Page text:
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New Partnership Enhances Pre-Health Programs

New Partnership Enhances Pre-Health Programs

More than 30 percent of first-year students at USC College enroll as pre-health majors. This large cohort, along with future pre-health students, soon will benefit from enhanced pre-health undergraduate programming and advising as a result of a special partnership between the Keck School of Medicine of USC and USC College.

Faculty from both schools worked closely in determining how best to maximize their partnership and create a unique program of national renown. The plans include the creation of an advising office specific to pre-health students together with the integration of new and existing pre-health academic programs.

“This exciting and innovative partnership between USC College and the Keck School of Medicine will ensure a truly outstanding academic and advisement experience for USC undergraduates interested in pre-health professions,” said Howard Gillman, dean of the College. “We expect that the academic programs and student experiences arising from this partnership will be a national model for how to educate and prepare the next generation of health professionals.”

The expansion of undergraduate academic programming and advising also will serve as a key tool in the recruitment and retention of pre-health majors. Such efforts will encourage top-performing students to maximize their potential and will provide assistance to others desiring additional counsel.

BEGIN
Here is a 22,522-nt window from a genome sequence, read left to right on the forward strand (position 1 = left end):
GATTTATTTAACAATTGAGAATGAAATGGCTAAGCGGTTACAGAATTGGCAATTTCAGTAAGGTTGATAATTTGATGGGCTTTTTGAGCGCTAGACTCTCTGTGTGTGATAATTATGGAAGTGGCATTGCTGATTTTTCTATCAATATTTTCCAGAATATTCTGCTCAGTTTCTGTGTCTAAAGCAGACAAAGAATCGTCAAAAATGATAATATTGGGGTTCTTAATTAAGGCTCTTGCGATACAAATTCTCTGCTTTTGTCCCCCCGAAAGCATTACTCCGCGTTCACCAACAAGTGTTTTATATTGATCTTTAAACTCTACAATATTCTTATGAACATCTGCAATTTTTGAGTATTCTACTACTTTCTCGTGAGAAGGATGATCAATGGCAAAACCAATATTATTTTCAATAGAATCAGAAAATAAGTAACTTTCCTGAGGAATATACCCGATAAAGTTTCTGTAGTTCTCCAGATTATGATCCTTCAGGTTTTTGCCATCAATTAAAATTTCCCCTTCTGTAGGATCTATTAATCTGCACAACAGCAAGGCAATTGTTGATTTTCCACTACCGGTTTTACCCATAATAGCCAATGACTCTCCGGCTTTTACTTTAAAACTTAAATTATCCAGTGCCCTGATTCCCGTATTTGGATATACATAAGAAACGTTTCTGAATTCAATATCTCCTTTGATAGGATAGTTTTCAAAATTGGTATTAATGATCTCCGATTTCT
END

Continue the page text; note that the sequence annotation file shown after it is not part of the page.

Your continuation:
“This significant new collaboration between the Keck School of Medicine and USC College is an important undertaking to ensure the supply of outstanding health care professionals for California,” said Keck School dean Carmen A. Puliafito. “For our medical school, the program will provide a terrific pipeline for students who already are members of the Trojan Family. The program will help them get a taste of what may lie ahead in a rewarding career in medicine.”

Pre-health has long been a popular area of study in the College, where its students prepare for careers in health and allied health careers. In the fall, 850 of the 2,700 first-year students in the College registered as pre-health majors.

“This new collaboration between the College and the Keck School advances the university’s efforts to provide exceptional training for undergraduates contemplating careers in medicine and health-related fields,” said Gene Bickers, vice provost for undergraduate programs and professor of physics and astronomy. I am tremendously excited by the new opportunities this partnership will provide.”

New courses that would be highly attractive to pre-health students might include introduction to pre-health careers, ethics in medicine, research methods, scientific writing, Third World medicine, medical Spanish and peer mentoring, to name a few. In addition, small group sessions for first-year students that build community and introduce them to pre-health opportunities will be offered.

Other value-added experiences include courses in which students participate in community service, gain firsthand experience in basic science research and shadow a clinical physician of their choice or assignment. The and other innovative ideas are being worked on by faculty from both schools.

The national search for the director of the USC College-Keck School of Medicine Academic and Advising Program, who will help plan and implement this signature experience for pre-health undergraduates, is under way.